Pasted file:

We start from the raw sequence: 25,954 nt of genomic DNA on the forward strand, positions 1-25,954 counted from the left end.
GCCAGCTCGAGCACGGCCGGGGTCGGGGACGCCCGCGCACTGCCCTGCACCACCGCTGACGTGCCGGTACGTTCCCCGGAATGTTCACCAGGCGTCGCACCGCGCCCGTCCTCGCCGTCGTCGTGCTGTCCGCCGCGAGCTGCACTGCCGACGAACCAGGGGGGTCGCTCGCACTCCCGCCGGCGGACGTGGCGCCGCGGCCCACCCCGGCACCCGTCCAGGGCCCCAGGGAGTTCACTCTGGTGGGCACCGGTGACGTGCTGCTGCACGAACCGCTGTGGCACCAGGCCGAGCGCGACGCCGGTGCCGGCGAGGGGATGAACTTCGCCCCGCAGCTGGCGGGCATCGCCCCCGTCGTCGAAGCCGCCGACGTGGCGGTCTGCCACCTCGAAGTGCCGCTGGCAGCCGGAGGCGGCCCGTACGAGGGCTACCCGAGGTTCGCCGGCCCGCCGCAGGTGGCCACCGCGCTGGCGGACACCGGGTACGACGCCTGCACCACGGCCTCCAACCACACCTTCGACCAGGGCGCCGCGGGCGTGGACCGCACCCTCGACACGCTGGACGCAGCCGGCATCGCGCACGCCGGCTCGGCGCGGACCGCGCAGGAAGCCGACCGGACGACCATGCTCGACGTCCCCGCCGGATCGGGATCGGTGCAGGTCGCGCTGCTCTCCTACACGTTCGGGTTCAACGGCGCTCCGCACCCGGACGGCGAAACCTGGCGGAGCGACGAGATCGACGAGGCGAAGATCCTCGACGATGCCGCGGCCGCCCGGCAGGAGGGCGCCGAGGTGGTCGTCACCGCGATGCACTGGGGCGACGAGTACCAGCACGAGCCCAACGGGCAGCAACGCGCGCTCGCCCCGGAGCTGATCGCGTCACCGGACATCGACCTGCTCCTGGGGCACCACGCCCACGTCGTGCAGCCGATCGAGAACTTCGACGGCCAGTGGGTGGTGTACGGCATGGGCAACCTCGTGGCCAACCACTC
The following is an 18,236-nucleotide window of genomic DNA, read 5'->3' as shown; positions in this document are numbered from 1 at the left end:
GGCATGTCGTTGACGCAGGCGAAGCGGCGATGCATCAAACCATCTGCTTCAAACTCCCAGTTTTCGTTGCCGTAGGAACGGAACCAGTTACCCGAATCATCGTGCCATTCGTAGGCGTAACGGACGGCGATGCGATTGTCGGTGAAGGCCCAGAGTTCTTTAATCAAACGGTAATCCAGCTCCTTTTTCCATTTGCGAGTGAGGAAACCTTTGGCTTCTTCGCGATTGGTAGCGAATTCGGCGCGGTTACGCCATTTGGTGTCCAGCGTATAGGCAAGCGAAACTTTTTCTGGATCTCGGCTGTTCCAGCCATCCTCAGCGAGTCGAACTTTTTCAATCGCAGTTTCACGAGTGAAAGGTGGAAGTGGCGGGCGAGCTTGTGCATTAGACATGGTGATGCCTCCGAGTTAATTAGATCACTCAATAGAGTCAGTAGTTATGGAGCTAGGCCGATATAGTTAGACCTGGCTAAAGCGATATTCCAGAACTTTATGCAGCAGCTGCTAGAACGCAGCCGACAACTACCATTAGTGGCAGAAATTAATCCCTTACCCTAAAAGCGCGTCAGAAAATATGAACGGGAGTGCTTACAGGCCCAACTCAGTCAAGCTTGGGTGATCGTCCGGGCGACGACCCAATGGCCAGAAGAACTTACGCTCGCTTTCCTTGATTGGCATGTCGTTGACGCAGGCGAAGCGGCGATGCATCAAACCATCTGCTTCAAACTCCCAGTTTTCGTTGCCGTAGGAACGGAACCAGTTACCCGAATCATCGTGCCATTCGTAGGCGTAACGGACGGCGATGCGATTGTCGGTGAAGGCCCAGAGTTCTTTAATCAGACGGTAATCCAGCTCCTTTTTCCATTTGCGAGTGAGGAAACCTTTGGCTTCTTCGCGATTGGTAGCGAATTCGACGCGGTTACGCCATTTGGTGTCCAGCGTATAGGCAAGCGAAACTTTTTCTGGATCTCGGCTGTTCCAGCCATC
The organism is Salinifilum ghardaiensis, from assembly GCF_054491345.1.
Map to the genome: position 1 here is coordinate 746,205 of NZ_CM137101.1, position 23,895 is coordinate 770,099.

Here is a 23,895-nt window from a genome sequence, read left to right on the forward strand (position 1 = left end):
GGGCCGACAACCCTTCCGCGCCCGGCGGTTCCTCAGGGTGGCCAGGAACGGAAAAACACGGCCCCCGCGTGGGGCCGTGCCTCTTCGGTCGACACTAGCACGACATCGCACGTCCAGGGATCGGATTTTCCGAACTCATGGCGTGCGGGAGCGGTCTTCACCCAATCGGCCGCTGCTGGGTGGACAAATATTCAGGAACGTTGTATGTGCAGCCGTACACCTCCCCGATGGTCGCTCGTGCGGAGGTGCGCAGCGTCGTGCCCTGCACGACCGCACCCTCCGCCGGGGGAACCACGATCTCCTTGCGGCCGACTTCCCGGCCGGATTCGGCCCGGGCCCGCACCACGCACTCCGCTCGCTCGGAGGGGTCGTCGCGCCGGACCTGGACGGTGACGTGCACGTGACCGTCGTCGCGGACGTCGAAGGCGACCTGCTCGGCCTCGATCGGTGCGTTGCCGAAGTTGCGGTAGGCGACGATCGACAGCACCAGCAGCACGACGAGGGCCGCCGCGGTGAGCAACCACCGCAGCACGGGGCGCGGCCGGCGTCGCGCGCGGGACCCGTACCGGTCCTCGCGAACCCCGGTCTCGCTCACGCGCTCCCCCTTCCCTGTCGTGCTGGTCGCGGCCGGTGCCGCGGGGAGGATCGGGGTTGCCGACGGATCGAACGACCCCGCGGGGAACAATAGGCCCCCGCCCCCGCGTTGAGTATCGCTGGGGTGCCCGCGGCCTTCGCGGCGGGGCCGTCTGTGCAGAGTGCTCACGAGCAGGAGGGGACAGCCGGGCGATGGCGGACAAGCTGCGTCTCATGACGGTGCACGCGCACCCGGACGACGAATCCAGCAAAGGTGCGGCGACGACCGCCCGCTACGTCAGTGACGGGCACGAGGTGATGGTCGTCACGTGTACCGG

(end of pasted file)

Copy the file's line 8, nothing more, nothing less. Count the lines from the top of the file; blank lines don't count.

GGGCCGACAACCCTTCCGCGCCCGGCGGTTCCTCAGGGTGGCCAGGAACGGAAAAACACGGCCCCCGCGTGGGGCCGTGCCTCTTCGGTCGACACTAGCACGACATCGCACGTCCAGGGATCGGATTTTCCGAACTCATGGCGTGCGGGAGCGGTCTTCACCCAATCGGCCGCTGCTGGGTGGACAAATATTCAGGAACGTTGTATGTGCAGCCGTACACCTCCCCGATGGTCGCTCGTGCGGAGGTGCGCAGCGTCGTGCCCTGCACGACCGCACCCTCCGCCGGGGGAACCACGATCTCCTTGCGGCCGACTTCCCGGCCGGATTCGGCCCGGGCCCGCACCACGCACTCCGCTCGCTCGGAGGGGTCGTCGCGCCGGACCTGGACGGTGACGTGCACGTGACCGTCGTCGCGGACGTCGAAGGCGACCTGCTCGGCCTCGATCGGTGCGTTGCCGAAGTTGCGGTAGGCGACGATCGACAGCACCAGCAGCACGACGAGGGCCGCCGCGGTGAGCAACCACCGCAGCACGGGGCGCGGCCGGCGTCGCGCGCGGGACCCGTACCGGTCCTCGCGAACCCCGGTCTCGCTCACGCGCTCCCCCTTCCCTGTCGTGCTGGTCGCGGCCGGTGCCGCGGGGAGGATCGGGGTTGCCGACGGATCGAACGACCCCGCGGGGAACAATAGGCCCCCGCCCCCGCGTTGAGTATCGCTGGGGTGCCCGCGGCCTTCGCGGCGGGGCCGTCTGTGCAGAGTGCTCACGAGCAGGAGGGGACAGCCGGGCGATGGCGGACAAGCTGCGTCTCATGACGGTGCACGCGCACCCGGACGACGAATCCAGCAAAGGTGCGGCGACGACCGCCCGCTACGTCAGTGACGGGCACGAGGTGATGGTCGTCACGTGTACCGG